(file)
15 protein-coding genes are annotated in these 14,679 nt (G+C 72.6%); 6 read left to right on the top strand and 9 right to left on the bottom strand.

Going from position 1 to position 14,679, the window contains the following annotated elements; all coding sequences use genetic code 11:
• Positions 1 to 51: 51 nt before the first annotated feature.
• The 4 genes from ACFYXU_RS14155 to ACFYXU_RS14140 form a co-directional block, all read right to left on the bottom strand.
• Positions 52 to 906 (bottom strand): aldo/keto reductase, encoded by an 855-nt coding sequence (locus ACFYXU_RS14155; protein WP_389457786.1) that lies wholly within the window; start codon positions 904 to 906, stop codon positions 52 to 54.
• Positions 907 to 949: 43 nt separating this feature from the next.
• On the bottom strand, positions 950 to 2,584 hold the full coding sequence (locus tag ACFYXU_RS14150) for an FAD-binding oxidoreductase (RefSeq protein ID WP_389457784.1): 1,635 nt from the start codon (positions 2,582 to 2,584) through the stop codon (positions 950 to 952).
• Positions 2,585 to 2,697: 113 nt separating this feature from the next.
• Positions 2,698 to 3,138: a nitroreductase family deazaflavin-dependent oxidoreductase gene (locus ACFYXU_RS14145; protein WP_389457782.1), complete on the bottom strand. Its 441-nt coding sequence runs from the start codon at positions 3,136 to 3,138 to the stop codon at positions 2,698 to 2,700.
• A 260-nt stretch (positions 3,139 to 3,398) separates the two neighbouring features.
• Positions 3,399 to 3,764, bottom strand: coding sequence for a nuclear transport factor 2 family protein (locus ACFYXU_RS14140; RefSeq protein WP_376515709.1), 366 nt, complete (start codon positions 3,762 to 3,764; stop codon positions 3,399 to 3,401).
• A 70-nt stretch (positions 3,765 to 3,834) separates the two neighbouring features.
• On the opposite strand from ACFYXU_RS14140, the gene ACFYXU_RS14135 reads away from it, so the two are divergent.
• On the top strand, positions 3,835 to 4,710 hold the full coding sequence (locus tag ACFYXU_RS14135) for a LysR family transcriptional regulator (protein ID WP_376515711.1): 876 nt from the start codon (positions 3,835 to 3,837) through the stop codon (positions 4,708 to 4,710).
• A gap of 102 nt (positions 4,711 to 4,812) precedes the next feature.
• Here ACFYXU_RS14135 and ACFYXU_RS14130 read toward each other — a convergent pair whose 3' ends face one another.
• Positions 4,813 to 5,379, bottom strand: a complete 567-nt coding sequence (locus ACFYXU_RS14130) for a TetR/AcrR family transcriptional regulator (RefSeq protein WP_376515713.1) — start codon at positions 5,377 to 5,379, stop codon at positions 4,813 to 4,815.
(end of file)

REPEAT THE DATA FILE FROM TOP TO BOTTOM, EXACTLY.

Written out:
15 protein-coding genes are annotated in these 14,679 nt (G+C 72.6%); 6 read left to right on the top strand and 9 right to left on the bottom strand.

Going from position 1 to position 14,679, the window contains the following annotated elements; all coding sequences use genetic code 11:
• Positions 1 to 51: 51 nt before the first annotated feature.
• The 4 genes from ACFYXU_RS14155 to ACFYXU_RS14140 form a co-directional block, all read right to left on the bottom strand.
• Positions 52 to 906 (bottom strand): aldo/keto reductase, encoded by an 855-nt coding sequence (locus ACFYXU_RS14155; protein WP_389457786.1) that lies wholly within the window; start codon positions 904 to 906, stop codon positions 52 to 54.
• Positions 907 to 949: 43 nt separating this feature from the next.
• On the bottom strand, positions 950 to 2,584 hold the full coding sequence (locus tag ACFYXU_RS14150) for an FAD-binding oxidoreductase (RefSeq protein ID WP_389457784.1): 1,635 nt from the start codon (positions 2,582 to 2,584) through the stop codon (positions 950 to 952).
• Positions 2,585 to 2,697: 113 nt separating this feature from the next.
• Positions 2,698 to 3,138: a nitroreductase family deazaflavin-dependent oxidoreductase gene (locus ACFYXU_RS14145; protein WP_389457782.1), complete on the bottom strand. Its 441-nt coding sequence runs from the start codon at positions 3,136 to 3,138 to the stop codon at positions 2,698 to 2,700.
• A 260-nt stretch (positions 3,139 to 3,398) separates the two neighbouring features.
• Positions 3,399 to 3,764, bottom strand: coding sequence for a nuclear transport factor 2 family protein (locus ACFYXU_RS14140; RefSeq protein WP_376515709.1), 366 nt, complete (start codon positions 3,762 to 3,764; stop codon positions 3,399 to 3,401).
• A 70-nt stretch (positions 3,765 to 3,834) separates the two neighbouring features.
• On the opposite strand from ACFYXU_RS14140, the gene ACFYXU_RS14135 reads away from it, so the two are divergent.
• On the top strand, positions 3,835 to 4,710 hold the full coding sequence (locus tag ACFYXU_RS14135) for a LysR family transcriptional regulator (protein ID WP_376515711.1): 876 nt from the start codon (positions 3,835 to 3,837) through the stop codon (positions 4,708 to 4,710).
• A gap of 102 nt (positions 4,711 to 4,812) precedes the next feature.
• Here ACFYXU_RS14135 and ACFYXU_RS14130 read toward each other — a convergent pair whose 3' ends face one another.
• Positions 4,813 to 5,379, bottom strand: a complete 567-nt coding sequence (locus ACFYXU_RS14130) for a TetR/AcrR family transcriptional regulator (RefSeq protein WP_376515713.1) — start codon at positions 5,377 to 5,379, stop codon at positions 4,813 to 4,815.